With Tuesday’s state Senate vote, Michigan became the latest state to approve Medicaid expansion, despite the desire of the majority of Republican legislators to screw the state’s working poor.
Under the Patient Protection and Affordable Care Act, states can expand Medicaid eligibility to people making less than 133 percent of the federal poverty level. The bill passed Tuesday covers Michigan residents with incomes of up to 138 percent of the federal poverty level. The maximum annual income needed to qualify ranges from $15,500 for a single adult to $26,500 for a family of three.
This expansion will add approximately 320,000 people to Medicaid coverage in 2014 and 470,000 by 2020 to the 1.9 million Michigan residents already covered by Medicaid, with the state’s uninsured population dropping by 46 percent. It is expected to create 25,000 jobs, while improving the health and well-being of thousands of Michigan residents at little state taxpayer expense.
Gov. Rick Snyder announced his support for Medicaid expansion, under his Healthy Michigan plan, in an attempt at damage control after his approval rating plummeted when he pushed through freeloading off unions, dishonestly called “right-to-work.”
Medicaid expansion makes financial sense when treatment of the uninsured places an $820 million a year uncompensated care burden on Michigan hospitals. Once Medicaid expansion is implemented in 2014, the federal government will pay the full cost until 2017, after which it would gradually be reduced to 90 percent by 2020. The state cost would then amount to $150 to $200 million per year. But under the expansion, the federal government picks up the state’s $280 million a year cost for providing mental health services to 50,000 low income uninsured residents. Snyder proposed using up to half the money saved by this federal funding takeover for a health savings account to pay the state share of Medicaid expansion, beginning with $103 million in the 2014 budget.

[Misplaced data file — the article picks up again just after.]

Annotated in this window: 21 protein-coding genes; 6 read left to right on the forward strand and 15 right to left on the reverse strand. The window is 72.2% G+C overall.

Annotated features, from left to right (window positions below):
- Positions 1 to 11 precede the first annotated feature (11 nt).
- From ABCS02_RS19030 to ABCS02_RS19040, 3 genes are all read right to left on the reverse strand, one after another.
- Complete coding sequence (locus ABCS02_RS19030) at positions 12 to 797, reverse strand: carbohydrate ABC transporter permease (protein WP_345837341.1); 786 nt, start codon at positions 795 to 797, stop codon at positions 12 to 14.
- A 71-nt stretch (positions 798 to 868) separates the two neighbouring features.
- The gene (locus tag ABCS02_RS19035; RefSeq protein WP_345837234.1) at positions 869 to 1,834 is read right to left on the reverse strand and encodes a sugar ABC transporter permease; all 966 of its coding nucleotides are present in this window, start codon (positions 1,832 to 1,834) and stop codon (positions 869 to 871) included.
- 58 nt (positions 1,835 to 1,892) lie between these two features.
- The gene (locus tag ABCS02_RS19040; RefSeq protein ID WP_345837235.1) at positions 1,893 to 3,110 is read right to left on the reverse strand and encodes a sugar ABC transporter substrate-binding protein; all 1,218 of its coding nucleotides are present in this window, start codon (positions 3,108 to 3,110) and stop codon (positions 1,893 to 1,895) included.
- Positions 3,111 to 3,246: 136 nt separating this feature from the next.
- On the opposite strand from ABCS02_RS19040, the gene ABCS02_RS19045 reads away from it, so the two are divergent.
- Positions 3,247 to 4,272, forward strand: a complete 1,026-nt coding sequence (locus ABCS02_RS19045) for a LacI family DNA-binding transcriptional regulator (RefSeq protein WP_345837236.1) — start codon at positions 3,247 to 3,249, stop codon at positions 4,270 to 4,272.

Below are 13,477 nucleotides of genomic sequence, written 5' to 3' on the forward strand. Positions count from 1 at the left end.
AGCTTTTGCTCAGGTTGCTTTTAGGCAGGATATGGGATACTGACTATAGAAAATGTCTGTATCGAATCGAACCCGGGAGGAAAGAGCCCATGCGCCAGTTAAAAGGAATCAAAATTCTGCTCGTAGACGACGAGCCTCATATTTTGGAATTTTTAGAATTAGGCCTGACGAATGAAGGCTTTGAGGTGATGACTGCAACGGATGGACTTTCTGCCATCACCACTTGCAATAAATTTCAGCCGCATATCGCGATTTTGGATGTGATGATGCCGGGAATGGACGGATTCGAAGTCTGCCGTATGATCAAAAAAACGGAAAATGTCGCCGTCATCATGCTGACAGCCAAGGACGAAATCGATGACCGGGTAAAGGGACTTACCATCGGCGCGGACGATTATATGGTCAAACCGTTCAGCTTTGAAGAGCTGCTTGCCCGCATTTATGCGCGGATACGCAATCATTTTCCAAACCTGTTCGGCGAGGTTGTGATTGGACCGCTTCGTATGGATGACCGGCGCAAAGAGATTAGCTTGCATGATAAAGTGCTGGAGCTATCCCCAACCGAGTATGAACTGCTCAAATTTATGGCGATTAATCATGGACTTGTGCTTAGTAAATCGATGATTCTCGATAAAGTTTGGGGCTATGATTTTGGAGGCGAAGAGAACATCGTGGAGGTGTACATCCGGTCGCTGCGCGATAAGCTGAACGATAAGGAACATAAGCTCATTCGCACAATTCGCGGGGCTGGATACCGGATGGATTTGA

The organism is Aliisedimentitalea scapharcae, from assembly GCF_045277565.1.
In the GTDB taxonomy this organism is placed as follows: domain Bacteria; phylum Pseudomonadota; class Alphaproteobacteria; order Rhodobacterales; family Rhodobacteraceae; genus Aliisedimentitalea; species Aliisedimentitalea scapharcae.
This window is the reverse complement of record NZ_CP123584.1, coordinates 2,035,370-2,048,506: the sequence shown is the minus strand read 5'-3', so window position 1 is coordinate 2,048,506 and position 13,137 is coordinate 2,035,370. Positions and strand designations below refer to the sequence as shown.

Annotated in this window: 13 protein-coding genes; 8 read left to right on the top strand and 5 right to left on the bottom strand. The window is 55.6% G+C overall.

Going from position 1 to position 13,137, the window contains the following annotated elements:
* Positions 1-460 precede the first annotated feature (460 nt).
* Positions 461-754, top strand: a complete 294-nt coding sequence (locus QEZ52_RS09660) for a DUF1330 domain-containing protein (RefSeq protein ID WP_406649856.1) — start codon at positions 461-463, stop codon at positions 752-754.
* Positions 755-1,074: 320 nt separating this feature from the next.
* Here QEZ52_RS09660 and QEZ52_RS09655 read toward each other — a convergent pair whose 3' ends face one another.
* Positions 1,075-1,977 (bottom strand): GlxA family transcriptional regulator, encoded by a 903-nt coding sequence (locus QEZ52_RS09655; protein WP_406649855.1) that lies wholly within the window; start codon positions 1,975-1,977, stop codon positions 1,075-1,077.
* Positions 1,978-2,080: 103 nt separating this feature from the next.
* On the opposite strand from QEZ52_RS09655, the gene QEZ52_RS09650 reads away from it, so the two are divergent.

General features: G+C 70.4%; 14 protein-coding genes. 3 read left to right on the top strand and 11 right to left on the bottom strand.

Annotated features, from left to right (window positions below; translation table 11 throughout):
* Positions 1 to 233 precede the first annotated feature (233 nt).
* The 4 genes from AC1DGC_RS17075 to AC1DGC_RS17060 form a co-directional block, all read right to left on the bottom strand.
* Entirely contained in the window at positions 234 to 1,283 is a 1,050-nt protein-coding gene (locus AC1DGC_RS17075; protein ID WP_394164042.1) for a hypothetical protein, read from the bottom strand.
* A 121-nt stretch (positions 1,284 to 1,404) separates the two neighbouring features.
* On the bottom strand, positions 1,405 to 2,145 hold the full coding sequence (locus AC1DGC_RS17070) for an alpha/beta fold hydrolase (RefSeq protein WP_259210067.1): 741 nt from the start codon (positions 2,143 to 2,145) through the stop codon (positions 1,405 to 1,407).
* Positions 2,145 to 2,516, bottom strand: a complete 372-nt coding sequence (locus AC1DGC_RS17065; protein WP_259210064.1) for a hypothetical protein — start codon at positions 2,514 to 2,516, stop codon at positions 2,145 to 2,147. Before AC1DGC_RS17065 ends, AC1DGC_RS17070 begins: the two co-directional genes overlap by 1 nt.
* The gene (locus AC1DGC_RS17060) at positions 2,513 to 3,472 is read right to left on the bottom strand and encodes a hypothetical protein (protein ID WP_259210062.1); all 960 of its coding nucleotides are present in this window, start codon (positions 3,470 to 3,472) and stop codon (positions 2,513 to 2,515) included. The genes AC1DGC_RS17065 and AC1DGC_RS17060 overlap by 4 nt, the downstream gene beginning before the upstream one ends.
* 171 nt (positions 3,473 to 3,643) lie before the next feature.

But while Snyder made sure the expansion program would be properly funded, nearly all the opposition to it came from his fellow Republicans out of their hatred for the Affordable Care Act.
The expansion legislation, House Bill 4714, was approved by the state House on June 13 by 76-31 vote. Democrats voted in favor by 47-1, while Republicans were opposed by 30-28. The House’s only Independent, a former Democrat, voted in favor.
The bill was sent to the state Senate on June 18, but it adjourned for summer vacation on June 20 without voting on Medicaid expansion. State Senate Majority Leader Randy Richardville (R-Monroe) then formed a Healthy Michigan Workgroup of six Republican state senators, led by Appropriations Committee Chairman Roger Kahn (R-Saginaw), to discuss the proposal. It submitted three bills to the Senate Government Operations Committee, all of which were sent to Senate floor on July 31. The first bill, introduced by Kahn, was similar to House Bill 4714, adding incentives for healthier lifestyles that improve or maintain one’s health. It passed in a bipartisan 4-0 vote, with one Republican abstaining.
The other two bills sought to scrap Medicaid and sabotage the Affordable Care Act, and passed by 3-2 party line votes, with Republicans in favor and Democrats opposed. The second bill, sponsored by Sen. Patrick Colbeck (R-Canton), sought to shift Medicaid recipients into state-subsidized commercial health insurance, with $75 per month premiums and high deductibles. The third bill, introduced by Sen. Bruce Caswell (R-Hillsdale), proposed shifting all Medicaid costs to the state, amounting to $380 to $500 million a year, and not provide for Medicaid expansion.